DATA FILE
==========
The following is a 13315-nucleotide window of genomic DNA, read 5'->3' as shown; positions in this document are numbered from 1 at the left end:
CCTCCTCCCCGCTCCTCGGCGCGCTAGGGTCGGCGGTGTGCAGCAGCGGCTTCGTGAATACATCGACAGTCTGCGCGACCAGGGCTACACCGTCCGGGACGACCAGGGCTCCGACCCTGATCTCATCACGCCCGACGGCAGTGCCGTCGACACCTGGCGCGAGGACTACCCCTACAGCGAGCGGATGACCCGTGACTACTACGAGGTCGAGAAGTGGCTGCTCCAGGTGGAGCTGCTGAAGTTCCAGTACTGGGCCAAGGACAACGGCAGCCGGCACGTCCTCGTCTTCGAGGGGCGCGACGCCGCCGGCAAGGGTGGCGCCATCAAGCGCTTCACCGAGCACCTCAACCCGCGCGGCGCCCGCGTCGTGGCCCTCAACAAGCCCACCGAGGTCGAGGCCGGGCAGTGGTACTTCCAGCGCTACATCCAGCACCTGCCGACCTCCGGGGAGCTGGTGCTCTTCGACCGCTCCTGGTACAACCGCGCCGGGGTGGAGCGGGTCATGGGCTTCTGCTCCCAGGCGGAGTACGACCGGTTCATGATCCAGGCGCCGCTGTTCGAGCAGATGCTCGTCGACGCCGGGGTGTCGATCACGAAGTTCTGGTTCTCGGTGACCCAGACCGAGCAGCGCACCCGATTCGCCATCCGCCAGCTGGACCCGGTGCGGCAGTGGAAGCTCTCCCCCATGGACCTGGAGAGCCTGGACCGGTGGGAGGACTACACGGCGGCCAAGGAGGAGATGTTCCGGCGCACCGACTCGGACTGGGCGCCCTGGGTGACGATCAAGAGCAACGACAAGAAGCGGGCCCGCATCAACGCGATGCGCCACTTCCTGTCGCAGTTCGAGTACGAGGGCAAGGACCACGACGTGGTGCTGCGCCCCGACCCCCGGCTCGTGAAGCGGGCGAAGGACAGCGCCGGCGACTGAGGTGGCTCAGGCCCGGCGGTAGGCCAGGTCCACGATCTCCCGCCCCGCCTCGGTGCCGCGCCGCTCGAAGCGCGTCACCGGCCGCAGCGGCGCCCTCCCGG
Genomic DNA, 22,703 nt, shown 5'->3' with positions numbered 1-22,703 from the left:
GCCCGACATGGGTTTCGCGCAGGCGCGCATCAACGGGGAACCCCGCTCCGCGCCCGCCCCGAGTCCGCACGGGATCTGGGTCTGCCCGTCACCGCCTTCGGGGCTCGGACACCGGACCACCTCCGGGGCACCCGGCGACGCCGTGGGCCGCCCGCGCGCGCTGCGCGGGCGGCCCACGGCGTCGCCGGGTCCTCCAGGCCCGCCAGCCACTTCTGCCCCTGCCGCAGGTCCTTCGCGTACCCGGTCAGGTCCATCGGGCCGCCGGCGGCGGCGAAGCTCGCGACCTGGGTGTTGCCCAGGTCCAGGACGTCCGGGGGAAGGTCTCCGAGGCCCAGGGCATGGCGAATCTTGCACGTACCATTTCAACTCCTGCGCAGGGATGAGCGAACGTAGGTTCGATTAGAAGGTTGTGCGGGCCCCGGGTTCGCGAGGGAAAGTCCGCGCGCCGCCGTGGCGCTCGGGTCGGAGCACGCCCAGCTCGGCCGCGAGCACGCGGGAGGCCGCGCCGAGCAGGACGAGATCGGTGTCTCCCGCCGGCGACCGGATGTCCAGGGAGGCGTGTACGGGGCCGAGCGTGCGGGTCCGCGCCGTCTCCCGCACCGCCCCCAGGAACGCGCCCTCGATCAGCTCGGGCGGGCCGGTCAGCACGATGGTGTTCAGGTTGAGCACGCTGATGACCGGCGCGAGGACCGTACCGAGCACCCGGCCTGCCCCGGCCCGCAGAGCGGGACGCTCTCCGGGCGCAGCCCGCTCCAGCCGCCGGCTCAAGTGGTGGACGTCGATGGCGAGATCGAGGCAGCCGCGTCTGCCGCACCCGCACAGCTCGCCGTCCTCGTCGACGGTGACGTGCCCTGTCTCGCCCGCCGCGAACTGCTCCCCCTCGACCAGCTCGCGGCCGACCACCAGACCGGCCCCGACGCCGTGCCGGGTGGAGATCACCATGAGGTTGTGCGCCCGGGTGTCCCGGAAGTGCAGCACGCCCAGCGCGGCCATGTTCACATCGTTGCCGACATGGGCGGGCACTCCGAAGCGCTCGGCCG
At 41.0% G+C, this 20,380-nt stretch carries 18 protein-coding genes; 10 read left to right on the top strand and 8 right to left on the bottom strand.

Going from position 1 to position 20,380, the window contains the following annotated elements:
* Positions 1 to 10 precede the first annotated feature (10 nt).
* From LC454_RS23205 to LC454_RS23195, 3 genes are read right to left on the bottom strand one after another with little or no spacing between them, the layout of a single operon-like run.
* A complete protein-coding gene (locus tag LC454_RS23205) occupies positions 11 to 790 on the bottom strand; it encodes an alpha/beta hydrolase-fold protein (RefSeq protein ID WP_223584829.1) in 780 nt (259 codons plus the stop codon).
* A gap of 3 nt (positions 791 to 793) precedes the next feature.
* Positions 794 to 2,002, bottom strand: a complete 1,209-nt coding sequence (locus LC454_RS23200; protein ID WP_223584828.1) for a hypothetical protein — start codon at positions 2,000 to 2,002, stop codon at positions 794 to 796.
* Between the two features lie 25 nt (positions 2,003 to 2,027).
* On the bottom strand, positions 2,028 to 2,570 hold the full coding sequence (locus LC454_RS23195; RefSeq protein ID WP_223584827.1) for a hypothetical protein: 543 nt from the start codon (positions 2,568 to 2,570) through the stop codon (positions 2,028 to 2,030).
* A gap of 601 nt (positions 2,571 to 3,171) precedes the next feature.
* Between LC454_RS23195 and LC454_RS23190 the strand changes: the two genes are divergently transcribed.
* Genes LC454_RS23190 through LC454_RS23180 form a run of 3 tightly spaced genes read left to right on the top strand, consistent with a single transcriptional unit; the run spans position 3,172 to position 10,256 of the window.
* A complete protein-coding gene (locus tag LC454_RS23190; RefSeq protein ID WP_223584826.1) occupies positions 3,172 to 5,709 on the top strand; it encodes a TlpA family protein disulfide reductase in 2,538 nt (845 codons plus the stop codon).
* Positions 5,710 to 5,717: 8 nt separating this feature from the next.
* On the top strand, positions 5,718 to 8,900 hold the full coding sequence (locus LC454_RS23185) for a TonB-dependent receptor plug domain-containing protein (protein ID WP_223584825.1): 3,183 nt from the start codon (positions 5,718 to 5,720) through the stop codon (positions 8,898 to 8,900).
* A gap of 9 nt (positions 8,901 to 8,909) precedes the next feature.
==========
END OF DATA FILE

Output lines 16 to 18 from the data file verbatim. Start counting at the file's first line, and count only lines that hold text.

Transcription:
* Genes LC454_RS23190 through LC454_RS23180 form a run of 3 tightly spaced genes read left to right on the top strand, consistent with a single transcriptional unit; the run spans position 3,172 to position 10,256 of the window.
* A complete protein-coding gene (locus tag LC454_RS23190; RefSeq protein ID WP_223584826.1) occupies positions 3,172 to 5,709 on the top strand; it encodes a TlpA family protein disulfide reductase in 2,538 nt (845 codons plus the stop codon).
* Positions 5,710 to 5,717: 8 nt separating this feature from the next.